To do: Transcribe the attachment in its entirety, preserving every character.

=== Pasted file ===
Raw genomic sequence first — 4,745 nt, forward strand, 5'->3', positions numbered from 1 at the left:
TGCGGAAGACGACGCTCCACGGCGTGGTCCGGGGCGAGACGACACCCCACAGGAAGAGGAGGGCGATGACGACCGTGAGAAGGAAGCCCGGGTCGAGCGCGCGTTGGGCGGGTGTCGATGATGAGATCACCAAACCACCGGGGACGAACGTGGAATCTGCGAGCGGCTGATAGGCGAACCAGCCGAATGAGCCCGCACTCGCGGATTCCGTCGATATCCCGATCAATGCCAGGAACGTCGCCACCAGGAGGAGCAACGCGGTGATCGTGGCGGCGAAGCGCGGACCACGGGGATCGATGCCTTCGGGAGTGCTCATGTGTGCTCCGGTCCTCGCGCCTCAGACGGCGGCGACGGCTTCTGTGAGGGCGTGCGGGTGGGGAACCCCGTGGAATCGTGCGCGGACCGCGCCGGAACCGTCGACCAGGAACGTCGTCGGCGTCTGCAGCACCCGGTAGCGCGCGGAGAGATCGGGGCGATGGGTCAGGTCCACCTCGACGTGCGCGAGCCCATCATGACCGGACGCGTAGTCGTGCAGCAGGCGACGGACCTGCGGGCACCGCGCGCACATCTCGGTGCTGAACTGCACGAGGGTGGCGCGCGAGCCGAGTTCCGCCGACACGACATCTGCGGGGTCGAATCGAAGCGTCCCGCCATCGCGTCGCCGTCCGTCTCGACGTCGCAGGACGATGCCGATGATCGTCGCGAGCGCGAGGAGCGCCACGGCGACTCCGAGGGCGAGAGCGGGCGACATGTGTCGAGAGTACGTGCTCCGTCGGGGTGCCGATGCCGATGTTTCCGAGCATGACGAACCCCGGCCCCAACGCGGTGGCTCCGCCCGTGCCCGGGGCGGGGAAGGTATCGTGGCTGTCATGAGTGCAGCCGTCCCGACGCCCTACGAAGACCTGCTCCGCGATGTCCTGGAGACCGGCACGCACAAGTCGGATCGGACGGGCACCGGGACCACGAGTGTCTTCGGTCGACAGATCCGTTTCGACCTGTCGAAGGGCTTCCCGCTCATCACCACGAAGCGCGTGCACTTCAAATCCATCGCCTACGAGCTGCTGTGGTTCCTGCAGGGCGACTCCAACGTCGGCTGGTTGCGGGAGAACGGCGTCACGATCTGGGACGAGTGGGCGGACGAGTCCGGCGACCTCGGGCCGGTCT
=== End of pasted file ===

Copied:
Raw genomic sequence first — 4,745 nt, forward strand, 5'->3', positions numbered from 1 at the left:
TGCGGAAGACGACGCTCCACGGCGTGGTCCGGGGCGAGACGACACCCCACAGGAAGAGGAGGGCGATGACGACCGTGAGAAGGAAGCCCGGGTCGAGCGCGCGTTGGGCGGGTGTCGATGATGAGATCACCAAACCACCGGGGACGAACGTGGAATCTGCGAGCGGCTGATAGGCGAACCAGCCGAATGAGCCCGCACTCGCGGATTCCGTCGATATCCCGATCAATGCCAGGAACGTCGCCACCAGGAGGAGCAACGCGGTGATCGTGGCGGCGAAGCGCGGACCACGGGGATCGATGCCTTCGGGAGTGCTCATGTGTGCTCCGGTCCTCGCGCCTCAGACGGCGGCGACGGCTTCTGTGAGGGCGTGCGGGTGGGGAACCCCGTGGAATCGTGCGCGGACCGCGCCGGAACCGTCGACCAGGAACGTCGTCGGCGTCTGCAGCACCCGGTAGCGCGCGGAGAGATCGGGGCGATGGGTCAGGTCCACCTCGACGTGCGCGAGCCCATCATGACCGGACGCGTAGTCGTGCAGCAGGCGACGGACCTGCGGGCACCGCGCGCACATCTCGGTGCTGAACTGCACGAGGGTGGCGCGCGAGCCGAGTTCCGCCGACACGACATCTGCGGGGTCGAATCGAAGCGTCCCGCCATCGCGTCGCCGTCCGTCTCGACGTCGCAGGACGATGCCGATGATCGTCGCGAGCGCGAGGAGCGCCACGGCGACTCCGAGGGCGAGAGCGGGCGACATGTGTCGAGAGTACGTGCTCCGTCGGGGTGCCGATGCCGATGTTTCCGAGCATGACGAACCCCGGCCCCAACGCGGTGGCTCCGCCCGTGCCCGGGGCGGGGAAGGTATCGTGGCTGTCATGAGTGCAGCCGTCCCGACGCCCTACGAAGACCTGCTCCGCGATGTCCTGGAGACCGGCACGCACAAGTCGGATCGGACGGGCACCGGGACCACGAGTGTCTTCGGTCGACAGATCCGTTTCGACCTGTCGAAGGGCTTCCCGCTCATCACCACGAAGCGCGTGCACTTCAAATCCATCGCCTACGAGCTGCTGTGGTTCCTGCAGGGCGACTCCAACGTCGGCTGGTTGCGGGAGAACGGCGTCACGATCTGGGACGAGTGGGCGGACGAGTCCGGCGACCTCGGGCCGGTCT